Borrego Springs, CA

Thursday, August 4, 2011

Another hike at LaSalle Fish and Wildlife Area

Emma and I haven’t done much hiking lately because of the miserably hot and muggy weather.  So, when today dawned beautifully, we headed back over to LaSalle F&W.  It’s only about six miles or so from the campground, and since we usually visit in the afternoon, I thought we’d give it a go in the morning for a change.


Today I was able to figure out that some of the fields in the area before getting to the wetlands are planted with wildlife friendly crops.


These are not those giant sunflower plants.  They’re only about two feet tall.  Seems pretty obvious that they also don’t use herbicides in between rows.  Although, it was a little puzzling to me what the ground cover is since there were no tall plants (weeds) out in that field.


As we got to the first parking area, a male indigo bunting took flight.  Nuts!  He could have given me another second before he left.



As we drove along the dike to the lake area, the milkweed pods were forming and these other plants were blooming all along it.  Such an interesting bud that flower has.

_MG_2822 _MG_2821

We got out at the second parking area to walk around.  Two Eastern kingbirds were perched over one of the wetland areas.  The one on the left is the adult, and the one on the right is a youngster.  The reason I know this is because I asked them.  Smile  I’m the bird whisperer, don’t ya know… 

Actually, if you look very closely, notice how the tail feathers of the bird on the left are frayed and it’s beak is solid black.  The bird on the right has unfrayed tail feathers and you can just detect some pink at the base of its bill.  Young birds have new feathers and when born their gapes are rather swollen and pinkish.  Very soon the adult bird will begin its yearly molt of its feathers, and sport a whole new set for fall migration.  Just like buying a new wardrobe for school in the fall.  (end of ornithology lesson)


There is another long dike at the end of the parking area to hike with the swirling Kankakee River on the left…


and the water lily wetlands on the right.


I wish this wildlife area labeled the plants and bushes that grow along the way so I’d know what I was seeing.  Most people come here to hunt or fish so I guess I’m in the minority.  The butterflies were all over the place today taking advantage of the numerous blooms.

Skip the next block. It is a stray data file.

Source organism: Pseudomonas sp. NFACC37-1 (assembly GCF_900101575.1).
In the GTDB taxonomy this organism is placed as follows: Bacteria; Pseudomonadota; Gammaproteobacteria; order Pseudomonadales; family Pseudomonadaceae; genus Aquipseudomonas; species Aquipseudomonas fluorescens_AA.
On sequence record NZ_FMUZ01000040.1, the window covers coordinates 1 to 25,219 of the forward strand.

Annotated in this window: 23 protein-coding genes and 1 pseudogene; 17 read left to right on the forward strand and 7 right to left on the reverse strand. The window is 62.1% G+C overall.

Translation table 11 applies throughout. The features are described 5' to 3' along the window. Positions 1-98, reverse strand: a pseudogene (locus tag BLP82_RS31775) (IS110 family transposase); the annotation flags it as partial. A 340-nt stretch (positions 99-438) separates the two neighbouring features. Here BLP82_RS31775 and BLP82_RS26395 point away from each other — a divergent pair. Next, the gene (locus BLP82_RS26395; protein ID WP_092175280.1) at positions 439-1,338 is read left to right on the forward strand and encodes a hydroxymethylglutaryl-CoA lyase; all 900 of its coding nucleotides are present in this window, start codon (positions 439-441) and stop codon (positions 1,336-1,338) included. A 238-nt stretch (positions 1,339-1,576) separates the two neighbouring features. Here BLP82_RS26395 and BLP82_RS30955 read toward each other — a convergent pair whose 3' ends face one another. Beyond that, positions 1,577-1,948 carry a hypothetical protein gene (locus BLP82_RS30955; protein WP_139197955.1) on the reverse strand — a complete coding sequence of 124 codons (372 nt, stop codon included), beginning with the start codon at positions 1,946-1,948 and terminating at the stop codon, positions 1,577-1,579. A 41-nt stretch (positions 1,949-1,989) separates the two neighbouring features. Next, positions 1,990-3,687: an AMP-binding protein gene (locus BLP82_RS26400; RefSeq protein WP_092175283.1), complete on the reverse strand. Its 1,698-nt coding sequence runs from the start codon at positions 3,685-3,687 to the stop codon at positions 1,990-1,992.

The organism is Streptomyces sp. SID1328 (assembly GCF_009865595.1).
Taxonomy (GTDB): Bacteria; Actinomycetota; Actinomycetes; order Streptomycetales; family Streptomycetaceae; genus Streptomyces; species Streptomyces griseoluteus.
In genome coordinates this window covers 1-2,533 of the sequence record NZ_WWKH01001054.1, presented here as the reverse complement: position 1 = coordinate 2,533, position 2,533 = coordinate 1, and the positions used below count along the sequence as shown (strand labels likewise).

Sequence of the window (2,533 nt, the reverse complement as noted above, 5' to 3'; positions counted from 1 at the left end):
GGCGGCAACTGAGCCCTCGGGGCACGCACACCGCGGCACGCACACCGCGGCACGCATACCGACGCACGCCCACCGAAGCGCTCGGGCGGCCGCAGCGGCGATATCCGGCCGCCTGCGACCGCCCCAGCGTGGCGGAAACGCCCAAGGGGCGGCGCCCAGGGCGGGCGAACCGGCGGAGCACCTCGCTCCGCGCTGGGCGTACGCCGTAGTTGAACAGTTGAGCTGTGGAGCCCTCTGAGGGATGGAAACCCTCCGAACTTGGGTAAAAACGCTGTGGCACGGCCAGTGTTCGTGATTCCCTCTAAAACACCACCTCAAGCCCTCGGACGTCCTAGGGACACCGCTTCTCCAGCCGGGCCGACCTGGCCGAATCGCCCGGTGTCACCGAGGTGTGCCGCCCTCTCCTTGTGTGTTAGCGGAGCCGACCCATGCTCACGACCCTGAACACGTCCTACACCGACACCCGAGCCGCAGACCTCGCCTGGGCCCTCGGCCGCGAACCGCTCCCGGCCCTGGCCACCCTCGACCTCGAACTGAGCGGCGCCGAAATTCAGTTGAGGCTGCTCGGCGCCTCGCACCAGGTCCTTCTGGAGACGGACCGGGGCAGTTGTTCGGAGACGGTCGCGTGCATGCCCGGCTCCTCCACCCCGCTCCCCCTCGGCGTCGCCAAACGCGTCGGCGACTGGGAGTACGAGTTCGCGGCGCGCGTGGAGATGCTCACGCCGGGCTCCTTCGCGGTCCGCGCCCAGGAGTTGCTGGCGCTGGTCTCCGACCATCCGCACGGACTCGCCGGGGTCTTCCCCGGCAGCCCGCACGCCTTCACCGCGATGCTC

There were also examples to be found of the coming change in seasons.  I do enjoy fall in the north, but I’m afraid I’ll be heading south before it’s into full swing.  As I walk along with my ‘wild child’, Emma, I’m amazed that she has at least learned to stop dead in her tracks if I tell her, “I’m taking a picture”.  Crazy, but it’s true!


                                                                   THE END!

Thanks for stopping by… talk to you later,  Judy


  1. I look forward to seeing your pictures every day and you never disappoint, Judy. Even Emma knows you do good work. That's why she waits. Thanks for always taking the time to post the best. Ann

  2. I am getting addicted to those "end" pictures:)

  3. Smart Emma! No barking at the birds! or pulling on the leash.


  5. Dogs are alot smarter than we sometimes give them credit for and probably she's heard you say it a hundred times or more. LOL

  6. Emma knows how much we all appreciate all your gorgeous pictures. So she deserves a special treat tonight. Love the bird lesson. It's fascinating how you know all this stuff.

  7. nice ending!!..and great photos as always!!

  8. Your photos are simply the "best in blogland" - fantastic!

  9. Love your photos. Your story line is great too. What can you say about that Emma other than one great furkid!

  10. I often wish more wildlife & conservation areas would identify plants as well. Nice that Emma knows not to walk into a photo or startle an upcoming bird shot.

  11. lovely series. Love the bunting in flight


  12. That looks like a wonderful place for a little kayak exploration. And the shrub with the pretty white/gold balls is buttonbush. (http://www.wildflower.org/plants/result.php?id_plant=CEOC2 I just made arrangements to get cuttings from Trinity River NWR on Tuesday and plan to get some from our survey site 4 this P. Already have 4 bins of them growing roots. They feed 40 some species of brids and make butterflies crazy. And they will grow in water or on land. A wonderful yard plant. We're going to plant lots of them on the rookery islands as cormorants and wading birds like to nest in them.

  13. I love the picture of the male indigo bunting! Great shot with his wings blurring but the rest of the shot in focus!

  14. Emma is a smart girl, and understanding that you want her to stop for taking a picture is proof of how smart she is. Lady responds to the command "Wait" and she stops dead in her tracks. You can overlook a lot of behavior if they get the important commands down pat.

  15. HEY>>>I actually know that white flower with the cranberry throat and strange bud..That is on a Rose of Sharon bush...I have one out by our birdbath...They are late to bloom, but get a gazillion flowers..(I learned that word "gazillion" from watching our Congress fight over deficit spending :-((

  16. Once again...do love the photos. The Indigo...ready for liftoff...priceless!

  17. Thank you for the pictures and thank you Emma for being such a good fur kid.

  18. How cool is it that your eye sees the smallest thing as an opportunity to point the camera lens. In the area of MD where my daughter lives there are fields and fields of sunflowers. When it full bloom there are traffic backups with people out taking pictures. Reminds me of Texas hill country Bluebonnet season. Doesn't appear that you are holding up any traffic!